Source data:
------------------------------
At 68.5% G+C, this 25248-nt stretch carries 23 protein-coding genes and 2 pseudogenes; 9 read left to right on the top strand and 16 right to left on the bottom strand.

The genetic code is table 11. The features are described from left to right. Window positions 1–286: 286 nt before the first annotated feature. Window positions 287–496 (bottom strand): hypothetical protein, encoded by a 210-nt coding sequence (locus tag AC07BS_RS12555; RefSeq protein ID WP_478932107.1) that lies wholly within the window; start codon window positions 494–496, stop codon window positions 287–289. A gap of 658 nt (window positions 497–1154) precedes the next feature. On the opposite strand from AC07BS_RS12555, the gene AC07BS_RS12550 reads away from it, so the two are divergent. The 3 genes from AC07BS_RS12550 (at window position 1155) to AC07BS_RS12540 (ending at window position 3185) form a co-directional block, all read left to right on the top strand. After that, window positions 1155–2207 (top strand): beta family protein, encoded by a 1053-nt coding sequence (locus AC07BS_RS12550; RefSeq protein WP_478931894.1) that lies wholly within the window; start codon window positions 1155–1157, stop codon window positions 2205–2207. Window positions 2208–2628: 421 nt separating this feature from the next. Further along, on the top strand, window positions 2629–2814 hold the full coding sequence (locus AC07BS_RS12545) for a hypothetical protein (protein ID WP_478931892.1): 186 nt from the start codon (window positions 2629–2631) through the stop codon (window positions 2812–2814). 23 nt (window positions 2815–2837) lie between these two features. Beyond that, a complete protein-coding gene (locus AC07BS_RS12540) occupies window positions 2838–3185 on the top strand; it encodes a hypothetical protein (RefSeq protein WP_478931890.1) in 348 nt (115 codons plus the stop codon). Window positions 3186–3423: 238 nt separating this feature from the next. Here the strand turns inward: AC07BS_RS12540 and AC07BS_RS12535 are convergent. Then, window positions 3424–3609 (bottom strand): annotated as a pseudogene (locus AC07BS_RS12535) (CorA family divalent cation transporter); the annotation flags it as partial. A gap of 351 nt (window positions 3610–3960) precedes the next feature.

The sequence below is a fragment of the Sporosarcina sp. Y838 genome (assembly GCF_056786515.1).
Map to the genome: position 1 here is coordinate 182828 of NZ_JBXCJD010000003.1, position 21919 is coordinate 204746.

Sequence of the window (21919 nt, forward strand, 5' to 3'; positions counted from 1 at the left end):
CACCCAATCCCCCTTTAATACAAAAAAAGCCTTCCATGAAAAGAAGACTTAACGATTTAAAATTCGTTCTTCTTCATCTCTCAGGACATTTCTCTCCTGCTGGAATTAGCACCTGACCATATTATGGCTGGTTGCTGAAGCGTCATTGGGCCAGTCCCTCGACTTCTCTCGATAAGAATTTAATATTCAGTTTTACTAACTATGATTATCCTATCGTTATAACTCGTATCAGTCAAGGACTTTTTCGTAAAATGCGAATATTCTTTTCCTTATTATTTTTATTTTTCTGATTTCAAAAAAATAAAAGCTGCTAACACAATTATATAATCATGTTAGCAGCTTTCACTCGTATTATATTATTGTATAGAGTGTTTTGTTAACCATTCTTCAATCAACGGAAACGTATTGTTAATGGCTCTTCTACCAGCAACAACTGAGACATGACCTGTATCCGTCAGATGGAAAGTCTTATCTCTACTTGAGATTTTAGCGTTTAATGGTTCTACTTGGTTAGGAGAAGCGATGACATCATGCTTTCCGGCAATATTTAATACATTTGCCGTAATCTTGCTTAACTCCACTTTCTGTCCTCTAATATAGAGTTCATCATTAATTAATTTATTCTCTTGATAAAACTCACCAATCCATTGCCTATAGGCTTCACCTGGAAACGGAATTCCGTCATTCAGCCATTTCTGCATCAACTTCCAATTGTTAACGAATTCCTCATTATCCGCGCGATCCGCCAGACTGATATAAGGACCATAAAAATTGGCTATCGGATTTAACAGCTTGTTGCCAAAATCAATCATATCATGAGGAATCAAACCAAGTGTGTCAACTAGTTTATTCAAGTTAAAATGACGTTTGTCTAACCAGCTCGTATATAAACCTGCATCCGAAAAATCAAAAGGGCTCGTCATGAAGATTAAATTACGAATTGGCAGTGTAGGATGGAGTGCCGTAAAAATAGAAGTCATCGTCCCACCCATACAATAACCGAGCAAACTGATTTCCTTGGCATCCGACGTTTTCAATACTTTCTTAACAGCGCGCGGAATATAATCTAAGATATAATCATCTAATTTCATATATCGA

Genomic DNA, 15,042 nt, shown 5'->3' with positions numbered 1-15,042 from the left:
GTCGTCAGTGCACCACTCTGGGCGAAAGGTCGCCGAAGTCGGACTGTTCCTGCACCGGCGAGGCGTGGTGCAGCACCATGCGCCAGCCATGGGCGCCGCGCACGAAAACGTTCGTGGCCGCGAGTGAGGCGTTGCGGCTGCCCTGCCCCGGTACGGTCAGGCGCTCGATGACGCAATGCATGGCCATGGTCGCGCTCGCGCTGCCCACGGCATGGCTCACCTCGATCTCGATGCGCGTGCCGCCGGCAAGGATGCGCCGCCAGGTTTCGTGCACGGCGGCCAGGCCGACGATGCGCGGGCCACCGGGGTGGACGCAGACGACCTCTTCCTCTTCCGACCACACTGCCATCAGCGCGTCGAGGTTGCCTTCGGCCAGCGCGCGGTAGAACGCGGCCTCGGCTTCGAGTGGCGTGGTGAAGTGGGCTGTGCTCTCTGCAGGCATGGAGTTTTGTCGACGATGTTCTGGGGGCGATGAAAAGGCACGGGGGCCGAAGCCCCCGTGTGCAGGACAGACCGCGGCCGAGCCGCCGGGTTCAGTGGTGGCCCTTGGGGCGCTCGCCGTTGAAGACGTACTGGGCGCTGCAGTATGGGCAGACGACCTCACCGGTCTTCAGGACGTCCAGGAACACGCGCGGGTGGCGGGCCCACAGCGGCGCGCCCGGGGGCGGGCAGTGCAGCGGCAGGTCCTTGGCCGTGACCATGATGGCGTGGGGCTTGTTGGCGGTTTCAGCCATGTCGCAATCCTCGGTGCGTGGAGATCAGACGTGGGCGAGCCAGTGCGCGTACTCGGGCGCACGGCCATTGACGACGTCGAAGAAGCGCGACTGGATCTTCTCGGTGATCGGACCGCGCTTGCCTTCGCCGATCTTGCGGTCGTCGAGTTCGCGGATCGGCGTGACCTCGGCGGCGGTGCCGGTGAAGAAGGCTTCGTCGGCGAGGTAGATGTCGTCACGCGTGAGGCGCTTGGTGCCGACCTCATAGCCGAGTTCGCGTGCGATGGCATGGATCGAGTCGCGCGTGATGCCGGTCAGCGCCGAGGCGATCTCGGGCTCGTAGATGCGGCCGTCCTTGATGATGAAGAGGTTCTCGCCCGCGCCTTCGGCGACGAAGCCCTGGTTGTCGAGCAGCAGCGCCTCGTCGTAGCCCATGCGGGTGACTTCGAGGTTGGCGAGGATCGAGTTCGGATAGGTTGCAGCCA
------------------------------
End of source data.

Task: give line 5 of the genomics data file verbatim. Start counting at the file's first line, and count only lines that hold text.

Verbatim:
Sequence of the window (21919 nt, forward strand, 5' to 3'; positions counted from 1 at the left end):